Sunday, March 10, 2013

March 8, 1863

March 8, 1863

---1st Lieutenant John S. Mosby (who, before the month is out, will be promoted two ranks higher, to major), is commander of the 43rd Virginia Partisan Rangers, operating in northern Virginia.  He has established a reputation for bedeviling all Union maneuvers and supply lines near Washington, and has quickly become known as the Gray Ghost of the Confederacy.  Mosby’s men wear regulation uniforms and sally forth on raids, then returning to their homes, and blending in with the populace.  On this night, he raids Fairfax Court House, far behind Union lines, where he hopes to capture Col. Percy Wyndham, whose cavalry has chased Mosby relentlessly all winter.  The other is Brig. Gen. Edwin Stoughton, a young dandy in command of a brigade camped a few miles away.  Wyndham, however, has left town earlier, and eludes capture.  Mosby’s troop of only 29 men slips into town under cover of darkness, eluding the guards at first, and captures Gen. Stoughton in his nightshirt.  Mosby wakes up Stoughton with a slap on his bare backside and asks, “Do you know Mosby?”  The Yankee general, still stunned by the spanking and dulled by sleep, asks, “Have you caught him?”  Mosby replies, in the dark, “No, but he has caught you.”  Altogether, according to his own report, Mosby captures a general, 2 captains, 30 soldiers (although some sources say three times that number), and 58 horses without firing a shot.  This caper effectively ends Stoughton’s career in the army, though, even after he is exchanged and able to return back North.

John Singleton Mosby

---Maj. Gen. Nathaniel Banks, in command of the Army of the Gulf, the Union army of occupation in the New Orleans area, advance his troops slowly upstream until he reaches the environs of Baton Rouge, the Louisiana state capital.  His aim is to attack Port Hudson, even further upstream, and thus act in concert with Grant’s campaign to capture Vicksburg.

---Capt. Charles Francis Adams, Jr. serving in the 1st Massachusetts Cavalry Regiment, in a letter home, tells of an extraordinary experience while serving next to a green regiment, the 16th Pennsylvania, while Adams is out on a ride to inspect their picket lines:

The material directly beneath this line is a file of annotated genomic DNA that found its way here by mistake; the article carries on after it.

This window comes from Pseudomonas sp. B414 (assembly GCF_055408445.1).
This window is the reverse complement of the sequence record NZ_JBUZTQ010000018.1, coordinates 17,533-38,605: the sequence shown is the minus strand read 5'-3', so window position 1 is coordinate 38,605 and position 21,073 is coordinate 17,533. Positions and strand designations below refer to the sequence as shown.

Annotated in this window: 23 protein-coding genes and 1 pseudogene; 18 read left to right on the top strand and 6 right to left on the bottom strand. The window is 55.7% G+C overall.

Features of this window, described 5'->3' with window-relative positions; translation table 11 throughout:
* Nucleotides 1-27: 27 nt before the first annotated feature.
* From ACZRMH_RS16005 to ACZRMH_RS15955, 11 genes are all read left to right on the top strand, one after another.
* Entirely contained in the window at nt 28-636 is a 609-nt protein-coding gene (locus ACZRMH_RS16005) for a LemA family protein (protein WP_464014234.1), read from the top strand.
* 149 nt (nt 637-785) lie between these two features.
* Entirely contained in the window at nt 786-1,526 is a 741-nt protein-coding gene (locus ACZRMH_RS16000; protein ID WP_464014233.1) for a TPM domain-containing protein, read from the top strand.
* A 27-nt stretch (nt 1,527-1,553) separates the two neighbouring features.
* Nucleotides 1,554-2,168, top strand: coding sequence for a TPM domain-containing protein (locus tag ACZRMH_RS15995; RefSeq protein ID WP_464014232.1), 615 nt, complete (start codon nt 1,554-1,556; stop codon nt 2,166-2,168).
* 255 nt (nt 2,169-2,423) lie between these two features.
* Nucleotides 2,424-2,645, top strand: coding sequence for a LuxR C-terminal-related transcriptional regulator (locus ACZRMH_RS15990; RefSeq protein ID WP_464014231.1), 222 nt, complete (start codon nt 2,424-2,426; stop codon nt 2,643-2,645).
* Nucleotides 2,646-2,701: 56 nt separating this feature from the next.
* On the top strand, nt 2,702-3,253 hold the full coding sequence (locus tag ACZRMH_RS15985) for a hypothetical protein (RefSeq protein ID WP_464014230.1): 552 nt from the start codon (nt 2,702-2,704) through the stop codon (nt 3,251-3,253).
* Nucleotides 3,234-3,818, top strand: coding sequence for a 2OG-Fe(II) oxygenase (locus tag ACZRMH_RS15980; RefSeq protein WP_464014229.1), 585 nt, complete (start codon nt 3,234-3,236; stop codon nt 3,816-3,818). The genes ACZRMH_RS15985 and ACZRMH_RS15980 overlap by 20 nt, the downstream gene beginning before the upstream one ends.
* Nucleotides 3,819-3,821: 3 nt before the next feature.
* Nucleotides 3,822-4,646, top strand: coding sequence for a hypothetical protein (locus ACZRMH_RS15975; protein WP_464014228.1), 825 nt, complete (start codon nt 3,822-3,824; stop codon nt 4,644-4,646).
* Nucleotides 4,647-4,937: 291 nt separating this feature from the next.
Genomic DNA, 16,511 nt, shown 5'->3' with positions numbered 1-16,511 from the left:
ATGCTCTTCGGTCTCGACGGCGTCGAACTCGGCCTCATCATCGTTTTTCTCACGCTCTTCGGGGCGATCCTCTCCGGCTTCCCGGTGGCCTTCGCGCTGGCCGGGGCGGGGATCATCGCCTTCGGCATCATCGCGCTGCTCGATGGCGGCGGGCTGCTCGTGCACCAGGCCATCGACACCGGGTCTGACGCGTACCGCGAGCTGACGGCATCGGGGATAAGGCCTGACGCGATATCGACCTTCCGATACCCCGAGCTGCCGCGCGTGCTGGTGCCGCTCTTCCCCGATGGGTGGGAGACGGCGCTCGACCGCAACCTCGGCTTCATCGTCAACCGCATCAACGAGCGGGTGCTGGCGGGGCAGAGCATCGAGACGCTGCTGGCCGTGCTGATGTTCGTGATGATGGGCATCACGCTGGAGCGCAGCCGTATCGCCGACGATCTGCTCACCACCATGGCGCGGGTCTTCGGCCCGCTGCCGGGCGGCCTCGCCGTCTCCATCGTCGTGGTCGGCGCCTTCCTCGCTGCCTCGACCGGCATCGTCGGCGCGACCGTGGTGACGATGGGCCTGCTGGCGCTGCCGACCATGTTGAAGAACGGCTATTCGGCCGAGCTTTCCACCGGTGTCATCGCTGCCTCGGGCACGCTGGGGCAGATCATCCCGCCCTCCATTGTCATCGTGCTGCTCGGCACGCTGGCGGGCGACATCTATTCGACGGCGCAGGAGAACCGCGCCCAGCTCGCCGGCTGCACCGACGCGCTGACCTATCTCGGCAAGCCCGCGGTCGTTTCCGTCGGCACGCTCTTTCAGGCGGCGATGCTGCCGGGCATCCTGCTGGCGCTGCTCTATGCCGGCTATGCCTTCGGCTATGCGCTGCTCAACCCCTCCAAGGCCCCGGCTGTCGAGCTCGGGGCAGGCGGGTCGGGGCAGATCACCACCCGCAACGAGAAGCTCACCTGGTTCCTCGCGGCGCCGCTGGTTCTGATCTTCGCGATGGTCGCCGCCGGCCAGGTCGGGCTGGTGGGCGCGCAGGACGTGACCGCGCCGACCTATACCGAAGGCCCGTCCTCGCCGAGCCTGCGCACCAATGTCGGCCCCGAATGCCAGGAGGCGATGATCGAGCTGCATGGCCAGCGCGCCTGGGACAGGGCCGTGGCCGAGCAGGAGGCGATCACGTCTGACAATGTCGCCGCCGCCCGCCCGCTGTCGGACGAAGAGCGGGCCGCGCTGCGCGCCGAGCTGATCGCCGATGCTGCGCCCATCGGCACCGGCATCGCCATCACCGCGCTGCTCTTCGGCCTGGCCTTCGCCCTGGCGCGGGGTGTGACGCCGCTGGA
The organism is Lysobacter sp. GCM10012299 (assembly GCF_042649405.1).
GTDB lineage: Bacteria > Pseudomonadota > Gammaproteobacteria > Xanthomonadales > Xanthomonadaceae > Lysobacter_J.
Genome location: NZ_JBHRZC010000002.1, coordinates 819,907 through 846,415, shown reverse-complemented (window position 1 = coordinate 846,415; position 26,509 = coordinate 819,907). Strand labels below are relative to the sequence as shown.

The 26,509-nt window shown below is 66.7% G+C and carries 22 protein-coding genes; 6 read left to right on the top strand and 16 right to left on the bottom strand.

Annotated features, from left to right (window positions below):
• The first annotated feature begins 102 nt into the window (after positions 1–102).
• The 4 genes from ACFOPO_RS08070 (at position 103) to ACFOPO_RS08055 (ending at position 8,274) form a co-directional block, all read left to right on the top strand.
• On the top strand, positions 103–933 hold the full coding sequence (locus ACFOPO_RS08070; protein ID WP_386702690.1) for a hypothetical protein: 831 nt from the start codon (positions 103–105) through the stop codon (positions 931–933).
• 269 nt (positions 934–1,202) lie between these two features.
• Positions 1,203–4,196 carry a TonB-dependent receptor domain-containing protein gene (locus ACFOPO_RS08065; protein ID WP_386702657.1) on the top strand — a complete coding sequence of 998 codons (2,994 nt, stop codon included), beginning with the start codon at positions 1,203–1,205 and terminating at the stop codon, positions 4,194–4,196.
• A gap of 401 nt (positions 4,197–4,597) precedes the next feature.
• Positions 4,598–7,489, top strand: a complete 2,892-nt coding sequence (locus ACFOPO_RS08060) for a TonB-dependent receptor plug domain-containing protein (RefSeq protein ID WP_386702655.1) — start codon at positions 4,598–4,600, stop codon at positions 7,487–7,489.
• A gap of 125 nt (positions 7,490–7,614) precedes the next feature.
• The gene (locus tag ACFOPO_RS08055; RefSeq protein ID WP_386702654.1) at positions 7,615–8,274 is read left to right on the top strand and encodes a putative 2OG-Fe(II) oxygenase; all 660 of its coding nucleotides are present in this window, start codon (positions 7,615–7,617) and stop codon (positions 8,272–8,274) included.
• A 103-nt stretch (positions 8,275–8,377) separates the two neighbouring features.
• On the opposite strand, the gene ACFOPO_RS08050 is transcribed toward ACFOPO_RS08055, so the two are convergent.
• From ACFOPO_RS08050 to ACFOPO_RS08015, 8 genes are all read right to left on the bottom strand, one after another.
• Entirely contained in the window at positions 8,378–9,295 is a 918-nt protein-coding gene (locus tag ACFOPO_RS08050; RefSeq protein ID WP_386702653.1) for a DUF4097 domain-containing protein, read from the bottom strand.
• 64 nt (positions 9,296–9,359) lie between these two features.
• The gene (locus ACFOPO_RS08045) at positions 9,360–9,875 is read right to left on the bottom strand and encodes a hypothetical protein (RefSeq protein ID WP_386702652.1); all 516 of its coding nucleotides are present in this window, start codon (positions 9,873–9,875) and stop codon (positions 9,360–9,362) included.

. . . and Robinson shouted to me: “Hurry up, there’s a fight going on,” and began to press on through the road, knee deep in mud. I was picking my way through the woods and, in my disbelief, replied: “Well, I can’t hurry up in these roads, even if there is.” The words were scarcely out of my mouth when I saw good cause to jam the spurs into my horse and hurry up indeed. Pell-mell, without order, without lead, a mass of panic-stricken men, riderless horses and miserable cowards, our picket reserve came driving down the road upon us, in hopeless flight. Along they came, carrying helpless officers with them, throwing away arms and blankets, and in the distance we heard a few carbine shots and the unmistakable savage yell of the rebels.

We drew our sabres and got in the way of the fugitives, shouting to them to turn into the woods and show a front to the enemy. Some only dashed past, but most obeyed us stupidly and I rode into the woods to try and form a line of skirmishers. But that [Rebel] yell sprung up nearer, and in a twinkling my line vanished to the rear. Nor was this the worst. The panic seized my horse and he set his jaw like iron against the bit and dashed off after the rest. Oh! it was disgraceful! Worse than disgraceful, it was ludicrous!! My horse dashed through the woods — thick woods — both feet were knocked out of the stirrups, I was banged against the trees, my hat was knocked over my eyes, I could not return my sabre, but I clung to the saddle like a monkey, expecting every instant to be knocked out of it and to begin my travels to Richmond. This went on for a couple of hundred yards, when at last I got my horse under, and out of the woods into the road, when I found myself galloping along with the rear of the fugitives, side by side with Major Robinson. “My God! Adams,” said he, “this is terrible! This is disgraceful.”  “Thank God,” I replied, “I am the only man of my regiment here today.” “Well you may,” said he.

Something had to be done to rally the men however at once, else we should soon find ourselves rushing, a mob, onto the infantry pickets two miles behind. I said I would go ahead and try to stop and rally the last of the column, and I let my horse out. The fresh powerful animal shot by the poor worn out government brutes and did some tall running through the Virginia mud and soon brought me out of the woods into a broad field. Here I turned and blocked the road, and pulled and stormed and swore. Some hurried by through the woods and across the fields, but a number stopped and Robinson began to form a line, such as it was. Here at once I learned the cause of the panic. Nearly all the men belonged to a new and miserable regiment, the 16th Penn. They had never been under fire before. . . .


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